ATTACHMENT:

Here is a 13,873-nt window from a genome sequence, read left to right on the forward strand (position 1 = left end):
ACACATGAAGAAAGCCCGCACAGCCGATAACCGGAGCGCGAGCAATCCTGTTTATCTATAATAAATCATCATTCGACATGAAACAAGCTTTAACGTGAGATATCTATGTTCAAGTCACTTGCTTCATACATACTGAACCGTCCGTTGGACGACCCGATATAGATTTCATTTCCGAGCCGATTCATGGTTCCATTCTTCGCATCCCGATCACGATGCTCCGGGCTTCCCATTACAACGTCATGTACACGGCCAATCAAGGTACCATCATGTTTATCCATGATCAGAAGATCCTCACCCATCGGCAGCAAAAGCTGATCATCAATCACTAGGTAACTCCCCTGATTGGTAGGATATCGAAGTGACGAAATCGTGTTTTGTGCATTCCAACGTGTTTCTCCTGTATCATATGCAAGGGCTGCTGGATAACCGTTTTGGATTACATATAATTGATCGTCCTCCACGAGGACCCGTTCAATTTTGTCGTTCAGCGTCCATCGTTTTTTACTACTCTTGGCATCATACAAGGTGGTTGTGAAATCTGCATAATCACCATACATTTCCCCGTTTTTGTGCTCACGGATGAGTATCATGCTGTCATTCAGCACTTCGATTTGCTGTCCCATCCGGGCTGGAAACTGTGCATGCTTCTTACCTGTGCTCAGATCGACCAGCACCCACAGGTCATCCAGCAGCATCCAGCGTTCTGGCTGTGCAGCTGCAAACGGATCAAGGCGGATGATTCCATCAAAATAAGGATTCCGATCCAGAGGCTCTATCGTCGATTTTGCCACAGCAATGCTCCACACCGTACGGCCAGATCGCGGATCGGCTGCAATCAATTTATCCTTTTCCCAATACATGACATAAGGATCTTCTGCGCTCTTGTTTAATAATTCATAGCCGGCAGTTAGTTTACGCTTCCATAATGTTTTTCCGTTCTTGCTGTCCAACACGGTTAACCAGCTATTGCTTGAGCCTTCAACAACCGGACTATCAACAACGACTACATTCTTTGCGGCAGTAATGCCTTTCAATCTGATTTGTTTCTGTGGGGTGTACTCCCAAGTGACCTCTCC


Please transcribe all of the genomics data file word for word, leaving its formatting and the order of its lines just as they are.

Here is a 13,873-nt window from a genome sequence, read left to right on the forward strand (position 1 = left end):
ACACATGAAGAAAGCCCGCACAGCCGATAACCGGAGCGCGAGCAATCCTGTTTATCTATAATAAATCATCATTCGACATGAAACAAGCTTTAACGTGAGATATCTATGTTCAAGTCACTTGCTTCATACATACTGAACCGTCCGTTGGACGACCCGATATAGATTTCATTTCCGAGCCGATTCATGGTTCCATTCTTCGCATCCCGATCACGATGCTCCGGGCTTCCCATTACAACGTCATGTACACGGCCAATCAAGGTACCATCATGTTTATCCATGATCAGAAGATCCTCACCCATCGGCAGCAAAAGCTGATCATCAATCACTAGGTAACTCCCCTGATTGGTAGGATATCGAAGTGACGAAATCGTGTTTTGTGCATTCCAACGTGTTTCTCCTGTATCATATGCAAGGGCTGCTGGATAACCGTTTTGGATTACATATAATTGATCGTCCTCCACGAGGACCCGTTCAATTTTGTCGTTCAGCGTCCATCGTTTTTTACTACTCTTGGCATCATACAAGGTGGTTGTGAAATCTGCATAATCACCATACATTTCCCCGTTTTTGTGCTCACGGATGAGTATCATGCTGTCATTCAGCACTTCGATTTGCTGTCCCATCCGGGCTGGAAACTGTGCATGCTTCTTACCTGTGCTCAGATCGACCAGCACCCACAGGTCATCCAGCAGCATCCAGCGTTCTGGCTGTGCAGCTGCAAACGGATCAAGGCGGATGATTCCATCAAAATAAGGATTCCGATCCAGAGGCTCTATCGTCGATTTTGCCACAGCAATGCTCCACACCGTACGGCCAGATCGCGGATCGGCTGCAATCAATTTATCCTTTTCCCAATACATGACATAAGGATCTTCTGCGCTCTTGTTTAATAATTCATAGCCGGCAGTTAGTTTACGCTTCCATAATGTTTTTCCGTTCTTGCTGTCCAACACGGTTAACCAGCTATTGCTTGAGCCTTCAACAACCGGACTATCAACAACGACTACATTCTTTGCGGCAGTAATGCCTTTCAATCTGATTTGTTTCTGTGGGGTGTACTCCCAAGTGACCTCTCC